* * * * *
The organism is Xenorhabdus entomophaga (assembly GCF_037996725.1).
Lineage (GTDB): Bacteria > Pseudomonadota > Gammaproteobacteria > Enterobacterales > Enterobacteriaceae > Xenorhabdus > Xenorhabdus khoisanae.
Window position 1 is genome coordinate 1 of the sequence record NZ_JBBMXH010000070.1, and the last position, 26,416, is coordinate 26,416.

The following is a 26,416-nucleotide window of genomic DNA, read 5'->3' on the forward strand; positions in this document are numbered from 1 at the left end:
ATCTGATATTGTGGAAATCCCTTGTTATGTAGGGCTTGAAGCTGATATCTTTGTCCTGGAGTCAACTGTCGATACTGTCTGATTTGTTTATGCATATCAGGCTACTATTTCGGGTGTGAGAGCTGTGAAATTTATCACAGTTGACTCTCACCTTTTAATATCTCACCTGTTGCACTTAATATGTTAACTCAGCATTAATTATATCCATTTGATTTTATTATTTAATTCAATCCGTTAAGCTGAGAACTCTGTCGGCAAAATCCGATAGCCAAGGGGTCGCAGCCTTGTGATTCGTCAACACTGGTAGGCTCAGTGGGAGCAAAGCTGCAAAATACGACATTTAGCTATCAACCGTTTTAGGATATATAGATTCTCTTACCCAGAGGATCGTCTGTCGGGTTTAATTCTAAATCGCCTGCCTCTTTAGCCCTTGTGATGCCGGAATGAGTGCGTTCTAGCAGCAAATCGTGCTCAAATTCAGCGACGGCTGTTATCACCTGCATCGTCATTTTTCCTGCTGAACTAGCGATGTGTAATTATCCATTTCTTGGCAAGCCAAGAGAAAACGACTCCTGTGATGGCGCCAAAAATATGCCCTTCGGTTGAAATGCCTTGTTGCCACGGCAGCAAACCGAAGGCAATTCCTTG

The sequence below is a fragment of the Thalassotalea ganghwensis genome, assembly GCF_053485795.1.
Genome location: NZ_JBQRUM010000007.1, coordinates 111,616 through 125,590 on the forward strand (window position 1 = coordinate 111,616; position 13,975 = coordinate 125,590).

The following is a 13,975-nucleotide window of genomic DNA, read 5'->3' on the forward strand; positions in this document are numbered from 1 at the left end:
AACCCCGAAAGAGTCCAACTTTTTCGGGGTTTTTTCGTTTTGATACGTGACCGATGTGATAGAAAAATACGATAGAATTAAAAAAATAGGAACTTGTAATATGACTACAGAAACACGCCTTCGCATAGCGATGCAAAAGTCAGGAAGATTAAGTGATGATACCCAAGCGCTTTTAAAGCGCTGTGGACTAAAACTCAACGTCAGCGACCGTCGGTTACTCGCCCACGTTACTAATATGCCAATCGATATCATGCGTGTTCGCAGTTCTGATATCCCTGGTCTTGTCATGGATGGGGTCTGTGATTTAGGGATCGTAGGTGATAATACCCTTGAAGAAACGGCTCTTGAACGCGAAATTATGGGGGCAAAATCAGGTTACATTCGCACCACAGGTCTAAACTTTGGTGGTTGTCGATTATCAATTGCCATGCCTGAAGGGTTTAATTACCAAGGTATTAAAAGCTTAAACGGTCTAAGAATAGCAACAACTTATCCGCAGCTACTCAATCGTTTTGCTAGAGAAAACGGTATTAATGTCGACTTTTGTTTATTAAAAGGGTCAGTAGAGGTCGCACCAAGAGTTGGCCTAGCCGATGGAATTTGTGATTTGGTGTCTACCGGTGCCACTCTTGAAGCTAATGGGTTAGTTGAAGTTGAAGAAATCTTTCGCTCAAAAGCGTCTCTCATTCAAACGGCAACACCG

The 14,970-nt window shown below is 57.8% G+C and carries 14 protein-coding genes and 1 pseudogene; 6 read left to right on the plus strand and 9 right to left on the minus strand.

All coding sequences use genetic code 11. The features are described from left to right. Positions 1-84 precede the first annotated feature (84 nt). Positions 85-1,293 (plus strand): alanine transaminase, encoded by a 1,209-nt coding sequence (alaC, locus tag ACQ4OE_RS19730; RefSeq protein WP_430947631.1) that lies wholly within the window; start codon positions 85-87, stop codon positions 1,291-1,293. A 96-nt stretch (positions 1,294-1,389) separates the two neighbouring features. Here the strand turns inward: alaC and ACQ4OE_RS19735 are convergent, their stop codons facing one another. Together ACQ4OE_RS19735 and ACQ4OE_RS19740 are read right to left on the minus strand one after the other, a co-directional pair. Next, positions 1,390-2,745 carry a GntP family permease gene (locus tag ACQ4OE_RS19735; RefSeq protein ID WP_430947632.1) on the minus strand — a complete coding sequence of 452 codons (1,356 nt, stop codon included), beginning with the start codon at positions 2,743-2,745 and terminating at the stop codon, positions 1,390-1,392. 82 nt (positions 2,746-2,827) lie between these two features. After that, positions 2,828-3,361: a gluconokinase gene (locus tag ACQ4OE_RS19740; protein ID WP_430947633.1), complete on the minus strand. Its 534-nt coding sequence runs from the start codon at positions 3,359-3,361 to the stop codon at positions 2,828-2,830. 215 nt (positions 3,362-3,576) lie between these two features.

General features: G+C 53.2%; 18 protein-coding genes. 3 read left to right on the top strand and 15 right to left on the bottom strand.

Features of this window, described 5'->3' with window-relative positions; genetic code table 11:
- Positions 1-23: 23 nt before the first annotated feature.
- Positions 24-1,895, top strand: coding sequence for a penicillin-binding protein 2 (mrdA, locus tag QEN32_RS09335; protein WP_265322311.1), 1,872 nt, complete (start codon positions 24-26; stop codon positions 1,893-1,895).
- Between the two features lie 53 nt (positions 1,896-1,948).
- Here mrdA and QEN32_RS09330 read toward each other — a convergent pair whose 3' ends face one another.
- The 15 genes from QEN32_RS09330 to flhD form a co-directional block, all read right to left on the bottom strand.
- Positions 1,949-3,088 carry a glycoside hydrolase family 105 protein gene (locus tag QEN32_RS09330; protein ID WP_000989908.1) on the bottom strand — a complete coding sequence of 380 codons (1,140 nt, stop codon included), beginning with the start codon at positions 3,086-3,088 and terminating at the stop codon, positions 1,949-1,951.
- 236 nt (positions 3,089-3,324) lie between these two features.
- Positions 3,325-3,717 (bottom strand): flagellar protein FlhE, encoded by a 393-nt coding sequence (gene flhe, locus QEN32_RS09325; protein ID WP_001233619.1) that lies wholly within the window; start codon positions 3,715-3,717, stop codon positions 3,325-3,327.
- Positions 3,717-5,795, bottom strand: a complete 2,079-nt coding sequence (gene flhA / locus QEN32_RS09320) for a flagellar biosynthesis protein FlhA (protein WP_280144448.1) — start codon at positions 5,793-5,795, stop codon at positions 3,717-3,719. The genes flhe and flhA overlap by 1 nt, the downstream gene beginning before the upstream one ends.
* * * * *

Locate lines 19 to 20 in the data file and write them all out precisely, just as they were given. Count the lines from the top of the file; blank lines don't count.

- Positions 1,949-3,088 carry a glycoside hydrolase family 105 protein gene (locus tag QEN32_RS09330; protein ID WP_000989908.1) on the bottom strand — a complete coding sequence of 380 codons (1,140 nt, stop codon included), beginning with the start codon at positions 3,086-3,088 and terminating at the stop codon, positions 1,949-1,951.
- 236 nt (positions 3,089-3,324) lie between these two features.